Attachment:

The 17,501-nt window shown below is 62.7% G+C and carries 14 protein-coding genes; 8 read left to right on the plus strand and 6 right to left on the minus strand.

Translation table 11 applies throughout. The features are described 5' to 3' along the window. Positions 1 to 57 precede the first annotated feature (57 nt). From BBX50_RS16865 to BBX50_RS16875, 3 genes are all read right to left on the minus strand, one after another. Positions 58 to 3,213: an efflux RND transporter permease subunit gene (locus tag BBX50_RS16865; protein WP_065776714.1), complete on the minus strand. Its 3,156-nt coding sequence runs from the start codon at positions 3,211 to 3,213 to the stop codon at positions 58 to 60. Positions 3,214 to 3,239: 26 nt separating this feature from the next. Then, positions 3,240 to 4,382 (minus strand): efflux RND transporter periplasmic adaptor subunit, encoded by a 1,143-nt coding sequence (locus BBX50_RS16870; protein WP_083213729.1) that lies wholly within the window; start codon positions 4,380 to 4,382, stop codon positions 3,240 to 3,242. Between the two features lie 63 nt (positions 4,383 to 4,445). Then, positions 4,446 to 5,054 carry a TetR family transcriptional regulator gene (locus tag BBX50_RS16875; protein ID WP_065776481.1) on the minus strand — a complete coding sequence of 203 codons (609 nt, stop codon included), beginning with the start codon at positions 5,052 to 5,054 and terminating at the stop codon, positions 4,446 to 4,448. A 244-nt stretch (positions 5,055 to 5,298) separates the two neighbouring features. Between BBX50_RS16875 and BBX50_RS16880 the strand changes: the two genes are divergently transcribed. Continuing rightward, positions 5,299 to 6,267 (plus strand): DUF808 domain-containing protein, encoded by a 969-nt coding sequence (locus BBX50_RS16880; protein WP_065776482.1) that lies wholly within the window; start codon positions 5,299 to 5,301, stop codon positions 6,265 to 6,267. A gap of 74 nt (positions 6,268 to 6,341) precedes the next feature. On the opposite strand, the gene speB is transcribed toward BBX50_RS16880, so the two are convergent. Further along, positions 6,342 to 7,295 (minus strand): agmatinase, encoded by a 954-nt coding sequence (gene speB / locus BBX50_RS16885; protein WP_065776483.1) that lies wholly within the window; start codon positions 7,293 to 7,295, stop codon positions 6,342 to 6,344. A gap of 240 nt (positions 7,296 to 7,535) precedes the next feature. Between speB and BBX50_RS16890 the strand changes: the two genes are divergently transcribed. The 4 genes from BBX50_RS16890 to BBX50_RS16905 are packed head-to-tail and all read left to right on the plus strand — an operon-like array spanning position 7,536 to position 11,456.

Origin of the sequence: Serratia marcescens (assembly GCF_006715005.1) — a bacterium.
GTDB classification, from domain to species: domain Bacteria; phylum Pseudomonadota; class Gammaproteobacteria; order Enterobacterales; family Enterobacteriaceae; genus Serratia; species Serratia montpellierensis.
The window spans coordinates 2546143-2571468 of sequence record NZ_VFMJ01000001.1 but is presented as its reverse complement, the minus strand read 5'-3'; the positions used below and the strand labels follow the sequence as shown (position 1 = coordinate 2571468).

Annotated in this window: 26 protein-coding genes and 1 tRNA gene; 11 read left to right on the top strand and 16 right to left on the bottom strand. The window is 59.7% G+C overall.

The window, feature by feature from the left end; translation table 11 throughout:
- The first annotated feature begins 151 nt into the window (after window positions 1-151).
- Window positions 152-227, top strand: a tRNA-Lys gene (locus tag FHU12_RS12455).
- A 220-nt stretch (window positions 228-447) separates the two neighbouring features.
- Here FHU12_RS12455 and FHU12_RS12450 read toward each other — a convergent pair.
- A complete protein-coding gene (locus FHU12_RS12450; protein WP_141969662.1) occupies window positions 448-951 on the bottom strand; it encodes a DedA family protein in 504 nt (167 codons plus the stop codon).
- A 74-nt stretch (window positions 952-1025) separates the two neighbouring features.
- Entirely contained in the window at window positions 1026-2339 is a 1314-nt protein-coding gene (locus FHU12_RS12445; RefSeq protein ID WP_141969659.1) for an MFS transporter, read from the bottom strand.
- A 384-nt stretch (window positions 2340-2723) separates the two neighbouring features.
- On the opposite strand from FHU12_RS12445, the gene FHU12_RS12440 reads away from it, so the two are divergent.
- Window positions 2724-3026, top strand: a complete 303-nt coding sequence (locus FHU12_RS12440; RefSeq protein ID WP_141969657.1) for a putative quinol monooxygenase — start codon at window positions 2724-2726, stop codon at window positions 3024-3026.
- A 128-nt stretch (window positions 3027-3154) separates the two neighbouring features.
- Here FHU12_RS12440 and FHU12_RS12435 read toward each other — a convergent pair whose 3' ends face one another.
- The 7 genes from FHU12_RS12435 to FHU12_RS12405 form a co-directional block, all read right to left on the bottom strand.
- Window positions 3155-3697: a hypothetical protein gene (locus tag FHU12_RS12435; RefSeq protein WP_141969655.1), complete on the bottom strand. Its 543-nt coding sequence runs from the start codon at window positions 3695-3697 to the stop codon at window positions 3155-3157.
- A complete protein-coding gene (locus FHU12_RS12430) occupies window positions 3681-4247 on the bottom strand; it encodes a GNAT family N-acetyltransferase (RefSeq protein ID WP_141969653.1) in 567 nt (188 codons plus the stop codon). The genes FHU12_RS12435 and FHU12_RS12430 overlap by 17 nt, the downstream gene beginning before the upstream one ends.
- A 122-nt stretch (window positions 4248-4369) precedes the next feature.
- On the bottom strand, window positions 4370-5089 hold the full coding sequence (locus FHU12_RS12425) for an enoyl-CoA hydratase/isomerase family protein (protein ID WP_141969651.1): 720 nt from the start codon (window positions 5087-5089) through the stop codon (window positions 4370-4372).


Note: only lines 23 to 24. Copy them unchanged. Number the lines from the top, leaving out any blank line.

- A 122-nt stretch (window positions 4248-4369) precedes the next feature.
- On the bottom strand, window positions 4370-5089 hold the full coding sequence (locus FHU12_RS12425) for an enoyl-CoA hydratase/isomerase family protein (protein ID WP_141969651.1): 720 nt from the start codon (window positions 5087-5089) through the stop codon (window positions 4370-4372).